A single radioactive waste strategy provides a consolidated position and greater clarity of our strategic needs in this area; promotes cross-category waste management opportunities; supports a risk-based approach to waste management and provides an integrated programme to deliver suitable and timely waste management infrastructure to support the NDA mission. The strategy articulates our strategic positions and preferences against each of the waste management lifecycle stages: planning and preparation; treatment and packaging; storage; disposal To implement this strategy we will create an integrated programme which will build upon the success of the Low Level Waste (LLW) programme. The integrated programme will seek to drive changes in waste management behaviour and culture to allow waste producers to flexibly and effectively manage their radioactive waste as well as develop proportionate waste management solutions. The programme will be implemented in prioritised phases with the initial focus on areas such as wastes at the LLW/ILW boundary, waste management culture and packaging. This will deliver benefits through the provision of a more integrated approach to radioactive waste management; development of proportionate, risk based waste management approaches; better coordination across the industry and reduced lifecycle costs.

Operating Experience Feedback for Nuclear Installations
IAEA Safety Standards Series, 2018, 45 p.

The objective of this Safety Guide is to provide recommendations for establishing, implementing, assessing and continuously improving an operating experience programme for nuclear installations to prevent or minimize the risk of future events3 by learning from events that have already occurred at the installation or elsewhere.

This Safety Guide is primarily aimed at operating organizations and regulatory bodies responsible for nuclear installations and describes their roles and responsibilities in the overall operating experience programme. However, this Safety Guide is also of relevance to other organizations involved in the design, construction, commissioning, operation and decommissioning of nuclear installations, including technical support organizations, vendor companies (e.g. designers, engineering contractors, manufacturers), research establishments and universities providing research and safety related services in support of a nuclear facility.

Criteria for Diverse Actuation Systems for Nuclear Power Plants
IAEA TECDOC, 2018, 96 p.

This publication addresses a safety concern within the protection system for nuclear power plants that might result in unacceptable consequences for certain combinations of common cause failures and postulated initiating events, especially in case of programmable digital protection systems. When this situation is encountered, a diverse actuation system is often provided to back up the reactor protection system.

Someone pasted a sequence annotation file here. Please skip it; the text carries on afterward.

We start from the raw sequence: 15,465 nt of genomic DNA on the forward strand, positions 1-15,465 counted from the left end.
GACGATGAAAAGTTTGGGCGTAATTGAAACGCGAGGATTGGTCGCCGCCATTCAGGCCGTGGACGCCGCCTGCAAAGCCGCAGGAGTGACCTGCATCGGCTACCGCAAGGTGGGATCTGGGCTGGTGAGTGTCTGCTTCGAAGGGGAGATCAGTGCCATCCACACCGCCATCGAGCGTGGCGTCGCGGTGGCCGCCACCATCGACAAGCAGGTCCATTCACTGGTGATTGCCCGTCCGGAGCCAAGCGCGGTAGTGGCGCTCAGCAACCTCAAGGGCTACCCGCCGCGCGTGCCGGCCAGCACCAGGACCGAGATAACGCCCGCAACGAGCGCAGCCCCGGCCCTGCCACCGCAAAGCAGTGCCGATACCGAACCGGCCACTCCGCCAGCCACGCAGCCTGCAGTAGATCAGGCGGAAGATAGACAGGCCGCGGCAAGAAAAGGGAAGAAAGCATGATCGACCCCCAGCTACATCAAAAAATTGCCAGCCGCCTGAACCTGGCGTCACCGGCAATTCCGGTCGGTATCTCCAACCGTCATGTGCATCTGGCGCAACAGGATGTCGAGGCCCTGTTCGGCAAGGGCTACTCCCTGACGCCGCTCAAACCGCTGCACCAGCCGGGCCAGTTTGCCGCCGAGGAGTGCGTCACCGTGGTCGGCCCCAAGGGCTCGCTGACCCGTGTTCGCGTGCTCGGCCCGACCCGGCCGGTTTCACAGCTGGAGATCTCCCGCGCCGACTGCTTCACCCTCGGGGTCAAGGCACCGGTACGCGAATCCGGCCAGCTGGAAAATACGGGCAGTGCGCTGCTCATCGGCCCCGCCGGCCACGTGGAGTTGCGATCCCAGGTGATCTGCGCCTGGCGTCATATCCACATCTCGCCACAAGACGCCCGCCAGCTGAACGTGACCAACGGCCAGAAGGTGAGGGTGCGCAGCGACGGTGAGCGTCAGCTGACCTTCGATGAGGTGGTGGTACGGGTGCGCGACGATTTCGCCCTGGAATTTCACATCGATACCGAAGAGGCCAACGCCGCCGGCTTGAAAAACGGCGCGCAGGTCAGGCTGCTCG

The publication identifies and discusses common criteria for the design of diverse actuation systems at nuclear power plants (NPPs) with the aim of developing a consensus on the adequate level of diversity in the reactor protection systems. It relates to IAEA Safety Standards Series No. SSG-39, Design of Instrumentation and Control Systems for Nuclear Power Plants, and provides specific details for utility engineers, operators, researchers, managers, and personnel responsible for all aspects of design and implementation of instrumentation and control systems of diverse actuation systems for NPPs. It will also aid Member States to support assessment of diversity in I&C architecture as a defence against common cause failures.

Microbial Influence on the Performance of Subsurface, Salt-Based Radioactive Waste Repositories
Nuclear Energy Agency (NEA), 22/05/18, 72 p.

For the past several decades, the Nuclear Energy Agency Salt Club has been supporting and overseeing the characterisation of rock salt as a potential host rock for Deep geological repositories. This extensive evaluation of deep geological settings is aimed at determining ? through a multidisciplinary approach ? whether specific sites are suitable for radioactive waste disposal.

Studying the microbiology of granite, basalt, tuff, and clay formations in both Europe and the United States has been an important part of this investigation, and much has been learnt about the potential influence of microorganisms on repository performance, as well as about deep subsurface microbiology in general. Some uncertainty remains, however, around the effects of microorganisms on salt-based repository performance. Using available information on the microbial ecology of hypersaline environments, the bioenergetics of survival under high ionic strength conditions and studies related to repository microbiology, this report summarises the potential role of microorganisms in salt-based radioactive waste repositories.


Dependability Assessment of Software for Safety Instrumentation and Control Systems at Nuclear Power Plants
IAEA Nuclear Energy Series, 2018, 80 p.

This publication defines a framework that represents the state of the art in assessment methodologies for safety and instrumentation and control software used at nuclear power plants. It describes an approach for developing and communicating assessments based on claims, argument and evidence.

The assessment of software dependability, which encompasses properties such as safety, reliability, availability, maintainability and security, is an essential and challenging aspect of the safety justification. Guiding principles for a dependability assessment are established to provide the basis for defining an assessment strategy and implementing the assessment process. Sources of evidence for the assessment are provided and lessons learned from past digital instrumentation and control system implementation in areas such as software development, operational usage, regulatory review and platform certification are also described.